Yesterday was World Tuberculosis Day. If you missed it, you are not alone. Nearly one person in three is estimated to have latent TB infection. About 3 million people each year are not reached with TB services, and over half those not reached die. TB is second only to HIV/AIDS as the most lethal infectious disease worldwide. This is not meant to cause a panic, just to illustrate that TB is still an issue, despite years of fighting the curable disease.
PCI has seen this issue first had, through our Mexico TB prevention and control project in 2004-2012, which stands as our most successful TB project to date. Partnering with the National TB Program in Mexico, we began the project in 2004, in two municipalities, eventually expanding to 35 municipalities across thirteen different states. The project concluded in five municipalities: Guadalupe, Nuevo León; Tijuana, Baja California; Reynosa, Tamaulipas; Guadalajara, Jalisco; and Ciudad Juárez, Chihuahua.
We engaged directly with those affected, to determine their needs down at the individual level and sought to strengthen health systems at the regional level through improved collaboration and strengthening the capacity of county level health systems. National agreements were established between national programs, and local ownership was improved at the national and district levels through better information sharing and joint decision-making.
These early successes allowed us to pay increasing attention to the 20% of the close to 18,000 individuals with TB in México that also had Diabetes, and the fact that close to 40% of individuals with TB who died in 2010 also tested positive for HIV/AIDS. Multiple-disease infections complicate treatment considerably.
We had to intensify our work, building in additional measures for people with TB also suffering from Diabetes or HIV/AIDS. We forged new partnerships with other organizations and the government, improved health care training methods, and increased awareness about the challenges and opportunities of providing care to people with multiple diseases. One major breakthrough was the introduction of a person-centered approach to testing, diagnosis, and referral for individuals with TB and HIV/AIDS or Diabetes.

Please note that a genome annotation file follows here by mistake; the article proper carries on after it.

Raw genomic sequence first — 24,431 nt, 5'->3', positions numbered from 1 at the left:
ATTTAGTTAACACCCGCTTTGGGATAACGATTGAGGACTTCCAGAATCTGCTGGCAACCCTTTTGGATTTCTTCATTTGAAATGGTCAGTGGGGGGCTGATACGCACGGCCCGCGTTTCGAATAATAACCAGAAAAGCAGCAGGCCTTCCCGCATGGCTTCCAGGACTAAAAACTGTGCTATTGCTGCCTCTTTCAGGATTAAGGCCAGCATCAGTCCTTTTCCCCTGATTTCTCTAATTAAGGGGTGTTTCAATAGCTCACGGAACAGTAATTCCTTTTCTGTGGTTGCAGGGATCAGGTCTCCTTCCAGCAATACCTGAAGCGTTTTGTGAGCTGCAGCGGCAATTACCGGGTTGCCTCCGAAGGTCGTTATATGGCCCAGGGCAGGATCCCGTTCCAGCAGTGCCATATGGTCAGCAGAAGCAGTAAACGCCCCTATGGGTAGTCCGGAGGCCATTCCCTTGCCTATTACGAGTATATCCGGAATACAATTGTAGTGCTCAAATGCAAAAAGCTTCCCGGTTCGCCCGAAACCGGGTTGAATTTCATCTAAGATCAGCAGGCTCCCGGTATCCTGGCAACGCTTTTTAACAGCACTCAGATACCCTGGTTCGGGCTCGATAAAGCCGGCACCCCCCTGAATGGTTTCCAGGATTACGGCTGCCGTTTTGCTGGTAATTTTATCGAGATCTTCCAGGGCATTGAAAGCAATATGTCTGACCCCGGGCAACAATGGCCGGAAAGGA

Being able to test and treat these multiple-disease infections facilitates early access to care, preventing complications and possible death. Ultimately, PCI contributed to strengthening the Tuberculosis prevention and control program in Mexico in a way that provided lasting change.
At the beginning of the program, only 20% of TB clients were tested for HIV. By the time the program ended in December 2012, over 80% of TB clients were tested at clinics. As of last year, two years after the project ended, the percentage of TB clients tested for HIV has remained high – over 75%. Similarly, Diabetes testing of TB clients was improved to 53% by the end of the project in 2012, and is now reported to be 83% nationally. We hope that the legacy of this program continues, and that we can all work to reach, treat, and cure everyone with TB around the world.